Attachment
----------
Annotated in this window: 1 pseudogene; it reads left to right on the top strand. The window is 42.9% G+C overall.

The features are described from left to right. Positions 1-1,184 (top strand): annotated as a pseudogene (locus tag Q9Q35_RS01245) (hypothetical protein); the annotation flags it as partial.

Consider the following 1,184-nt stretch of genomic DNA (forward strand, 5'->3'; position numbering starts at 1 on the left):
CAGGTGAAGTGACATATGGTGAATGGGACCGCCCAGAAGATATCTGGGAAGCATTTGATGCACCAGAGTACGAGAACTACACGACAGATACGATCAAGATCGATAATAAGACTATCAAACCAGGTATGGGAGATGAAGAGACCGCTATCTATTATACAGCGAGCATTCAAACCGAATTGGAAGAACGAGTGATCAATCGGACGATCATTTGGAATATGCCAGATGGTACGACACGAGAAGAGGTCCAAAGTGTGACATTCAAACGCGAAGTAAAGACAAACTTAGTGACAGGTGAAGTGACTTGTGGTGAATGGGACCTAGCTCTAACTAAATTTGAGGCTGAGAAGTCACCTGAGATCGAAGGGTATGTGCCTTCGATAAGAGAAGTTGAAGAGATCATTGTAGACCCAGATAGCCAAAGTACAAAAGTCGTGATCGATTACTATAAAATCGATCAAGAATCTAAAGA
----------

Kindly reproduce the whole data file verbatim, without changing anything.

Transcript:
Annotated in this window: 1 pseudogene; it reads left to right on the top strand. The window is 42.9% G+C overall.

The features are described from left to right. Positions 1-1,184 (top strand): annotated as a pseudogene (locus tag Q9Q35_RS01245) (hypothetical protein); the annotation flags it as partial.

Consider the following 1,184-nt stretch of genomic DNA (forward strand, 5'->3'; position numbering starts at 1 on the left):
CAGGTGAAGTGACATATGGTGAATGGGACCGCCCAGAAGATATCTGGGAAGCATTTGATGCACCAGAGTACGAGAACTACACGACAGATACGATCAAGATCGATAATAAGACTATCAAACCAGGTATGGGAGATGAAGAGACCGCTATCTATTATACAGCGAGCATTCAAACCGAATTGGAAGAACGAGTGATCAATCGGACGATCATTTGGAATATGCCAGATGGTACGACACGAGAAGAGGTCCAAAGTGTGACATTCAAACGCGAAGTAAAGACAAACTTAGTGACAGGTGAAGTGACTTGTGGTGAATGGGACCTAGCTCTAACTAAATTTGAGGCTGAGAAGTCACCTGAGATCGAAGGGTATGTGCCTTCGATAAGAGAAGTTGAAGAGATCATTGTAGACCCAGATAGCCAAAGTACAAAAGTCGTGATCGATTACTATAAAATCGATCAAGAATCTAAAGA